BLTC Press Titles

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My Man Jeeves

P. G. Wodehouse

The Fairy Tale of the Green Snake and the Beautiful Lily

Johann Wolfgang von Goethe, Thomas Carlyle, Rudolf Steiner

Some Experiences of an Irish R. M.

Edith Somerville and Martin Ross

The Pictorial Key to the Tarot

Arthur Edward Waite

Indian pandits in the land of snow

by Sarat Chandra Das


* The Tashi-lhunpo University is under the direct control and presidency of the Tashi Lima himself, who is called Pan-chen rin poohe (pan-pandit, chen-great, rinpoche, mahdratna, or the most precious gem). The doora of the University are open only to the most respectable, with the exception of yonng men living in the surrounding villages of Shiga-tse, &o., as nearness, of home is considered a hinderance to religious and monastic discipline.

to any of the neighbouring villages:—De-leg, Tashi gyan-tse, Namral, &o.? On the Gergans replying "no sir," "nothing of the kind," the registrar asks him to sign a paper to that effect. In the meantime the boy goes on reciting like a parrot the contents of the standard course consisting of 125 leaves. If he can satisfy them he is formally enrolled, and his head is shaven clean with the exception of a small tuft of hair which is left on the crown. If he fails to acquit himself well he is turned out of the monastery and his tutor immediately receives ten stripes of the cane, and binds himself to pay a fine consisting of 40 lbs. of clarified butter within three days. If the Gergan happens to be a Khan-po, official or respectable man, he sends an ordinary monk as his representative to present his pupil to the director for admission, and in the event of the boy's failure to receive the usual punishment.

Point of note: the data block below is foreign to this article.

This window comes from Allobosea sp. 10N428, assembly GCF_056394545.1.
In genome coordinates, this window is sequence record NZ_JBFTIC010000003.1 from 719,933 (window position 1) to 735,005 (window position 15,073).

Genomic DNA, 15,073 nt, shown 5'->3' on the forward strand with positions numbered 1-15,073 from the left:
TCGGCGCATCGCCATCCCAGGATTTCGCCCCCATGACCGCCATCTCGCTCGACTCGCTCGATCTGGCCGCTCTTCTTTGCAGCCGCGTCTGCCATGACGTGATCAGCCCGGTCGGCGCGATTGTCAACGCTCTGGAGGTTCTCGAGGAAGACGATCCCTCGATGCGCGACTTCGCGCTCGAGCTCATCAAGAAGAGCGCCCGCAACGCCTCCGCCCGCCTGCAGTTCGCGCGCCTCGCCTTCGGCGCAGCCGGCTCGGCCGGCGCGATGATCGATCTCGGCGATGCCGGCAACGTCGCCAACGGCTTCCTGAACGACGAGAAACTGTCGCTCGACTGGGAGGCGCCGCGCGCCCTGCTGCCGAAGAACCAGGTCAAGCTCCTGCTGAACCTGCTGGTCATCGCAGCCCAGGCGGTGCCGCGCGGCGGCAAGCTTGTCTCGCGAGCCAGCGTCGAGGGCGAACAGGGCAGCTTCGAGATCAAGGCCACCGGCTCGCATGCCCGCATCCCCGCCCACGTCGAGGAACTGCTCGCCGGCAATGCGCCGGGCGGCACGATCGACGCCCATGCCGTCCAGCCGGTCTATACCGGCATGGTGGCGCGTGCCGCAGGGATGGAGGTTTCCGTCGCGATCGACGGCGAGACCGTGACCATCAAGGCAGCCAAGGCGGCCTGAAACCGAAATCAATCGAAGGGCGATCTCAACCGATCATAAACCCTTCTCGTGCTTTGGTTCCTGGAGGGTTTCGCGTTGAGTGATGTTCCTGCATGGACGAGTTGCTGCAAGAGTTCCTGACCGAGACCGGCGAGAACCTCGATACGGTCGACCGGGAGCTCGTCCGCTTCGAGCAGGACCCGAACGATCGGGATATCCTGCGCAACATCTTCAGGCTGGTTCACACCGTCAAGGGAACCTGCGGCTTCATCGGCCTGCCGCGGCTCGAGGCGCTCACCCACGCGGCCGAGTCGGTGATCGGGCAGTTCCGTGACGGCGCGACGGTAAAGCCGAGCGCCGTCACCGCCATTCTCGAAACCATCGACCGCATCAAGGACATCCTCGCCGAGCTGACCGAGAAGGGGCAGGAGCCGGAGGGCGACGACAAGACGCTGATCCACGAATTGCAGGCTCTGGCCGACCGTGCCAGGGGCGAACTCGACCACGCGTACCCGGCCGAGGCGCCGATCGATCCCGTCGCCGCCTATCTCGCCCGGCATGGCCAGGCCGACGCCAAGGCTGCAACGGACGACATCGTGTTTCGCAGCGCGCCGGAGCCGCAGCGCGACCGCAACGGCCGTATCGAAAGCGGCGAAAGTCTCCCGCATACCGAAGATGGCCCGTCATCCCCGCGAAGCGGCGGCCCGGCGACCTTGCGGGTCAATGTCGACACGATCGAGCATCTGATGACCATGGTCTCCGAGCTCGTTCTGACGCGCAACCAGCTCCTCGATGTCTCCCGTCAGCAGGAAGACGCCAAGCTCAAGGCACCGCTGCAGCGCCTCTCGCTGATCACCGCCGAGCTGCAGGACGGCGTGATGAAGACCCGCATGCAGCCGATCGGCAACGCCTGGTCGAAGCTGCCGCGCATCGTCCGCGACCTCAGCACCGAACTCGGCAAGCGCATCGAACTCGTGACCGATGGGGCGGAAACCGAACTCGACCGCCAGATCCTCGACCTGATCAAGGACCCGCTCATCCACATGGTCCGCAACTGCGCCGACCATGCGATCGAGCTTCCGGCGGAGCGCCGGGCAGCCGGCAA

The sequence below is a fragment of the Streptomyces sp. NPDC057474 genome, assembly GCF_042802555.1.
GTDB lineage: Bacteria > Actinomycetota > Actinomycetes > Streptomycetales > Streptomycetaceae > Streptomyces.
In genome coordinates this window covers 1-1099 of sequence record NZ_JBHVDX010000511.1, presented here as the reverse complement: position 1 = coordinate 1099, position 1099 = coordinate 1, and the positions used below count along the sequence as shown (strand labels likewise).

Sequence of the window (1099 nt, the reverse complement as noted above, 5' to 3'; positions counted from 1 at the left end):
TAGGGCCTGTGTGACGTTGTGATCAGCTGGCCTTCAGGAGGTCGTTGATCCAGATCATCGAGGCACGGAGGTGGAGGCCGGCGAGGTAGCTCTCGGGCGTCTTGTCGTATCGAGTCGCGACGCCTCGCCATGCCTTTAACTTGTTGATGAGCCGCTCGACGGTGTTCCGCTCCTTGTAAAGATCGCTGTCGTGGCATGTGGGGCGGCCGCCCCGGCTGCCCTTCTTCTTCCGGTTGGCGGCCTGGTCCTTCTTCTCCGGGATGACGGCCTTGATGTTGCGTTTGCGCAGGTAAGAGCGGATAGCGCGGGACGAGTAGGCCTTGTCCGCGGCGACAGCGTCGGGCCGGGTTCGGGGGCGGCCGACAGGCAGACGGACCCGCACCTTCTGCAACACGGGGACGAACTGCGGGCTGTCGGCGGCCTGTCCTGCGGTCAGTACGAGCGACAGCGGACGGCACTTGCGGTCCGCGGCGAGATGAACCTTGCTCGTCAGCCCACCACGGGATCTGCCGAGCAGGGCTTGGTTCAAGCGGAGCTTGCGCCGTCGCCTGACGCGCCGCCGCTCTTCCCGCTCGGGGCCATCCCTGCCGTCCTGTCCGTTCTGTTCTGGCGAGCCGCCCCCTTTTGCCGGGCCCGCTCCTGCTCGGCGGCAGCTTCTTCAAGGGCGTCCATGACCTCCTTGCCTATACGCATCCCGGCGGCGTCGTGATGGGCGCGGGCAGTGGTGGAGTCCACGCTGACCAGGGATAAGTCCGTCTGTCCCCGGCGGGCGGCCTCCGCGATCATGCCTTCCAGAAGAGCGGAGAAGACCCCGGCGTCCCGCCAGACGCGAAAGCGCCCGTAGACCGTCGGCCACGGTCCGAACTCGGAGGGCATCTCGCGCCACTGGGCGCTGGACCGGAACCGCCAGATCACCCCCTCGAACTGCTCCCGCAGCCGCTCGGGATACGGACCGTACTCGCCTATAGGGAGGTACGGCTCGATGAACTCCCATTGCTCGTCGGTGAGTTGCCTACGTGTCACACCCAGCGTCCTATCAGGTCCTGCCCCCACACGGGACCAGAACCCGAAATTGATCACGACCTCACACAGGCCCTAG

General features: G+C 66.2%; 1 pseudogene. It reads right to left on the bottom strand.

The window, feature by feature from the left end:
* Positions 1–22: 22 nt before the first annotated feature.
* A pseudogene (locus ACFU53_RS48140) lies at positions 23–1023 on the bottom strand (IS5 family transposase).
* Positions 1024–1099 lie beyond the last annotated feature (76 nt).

From the date of his admission the boy, though treated as a novice, is entitled to the usual allowance of a Tdpa (novice monk). As long as he does not take the vows of a Ge-tshul he is not allowed to join the ordinary monks in the religious services of the monastery or to sit with them in the grand hall of congregation. At the time of the regular daily services he sits with his fellownovices in the hall called Sher-chan Lha-khang. When it pleases the Grand Lama, he calls all these novices, to receive the first ordainment and to subject themselves to the tonsure. Dressed in the prescribed church robes consisting of a lower garment, upper garment, the monkish petticoat and the wrapper, they present themselves before the Grand Lama, who, with a pair of scissors in his hand, calls each boy by the name that was given to him by his parents and asks :—-" Do you subject yourself to the tonsure cheerfully?" "Yes, your Holiness, I do so with the greatest pleasure ; " is invariably the reply. The Grand Lama then cuts off the tuft of hair from the boy's head, and gives him a new name hy which he is to be called henceforth. On this occasion the Grand Lama alfeo adds certain titles of aristocratic distinctions to the names of those who have sprung from the upper sections of the people. The scions of the old nobility and descendants of the earlier Tantrik (Lamaic) families called Ngag-tshang are given the titles of Shab-dung. The sons of land-holders, and high officials, the title of Je-dung, and those come from the class of gentlemen and the family of Sha-ngo are called Ghoi-je. As soon as these titles are bestowed each recipient, as a rule, entertains all his fellow-novices for three days with rice, tea, biscuits, cakes, and barley flour. For one whole day religious services for propitiating the guardian spirits and tutelary deities are conducted, when his guardians entertain the members of his Mi-tshan,* and makes them presents of silver coins of the value of two annas or upwards. It is in consideration of these dinners that the title holders are exempted from certain menial services such as fetching water, sweeping the floor, &c,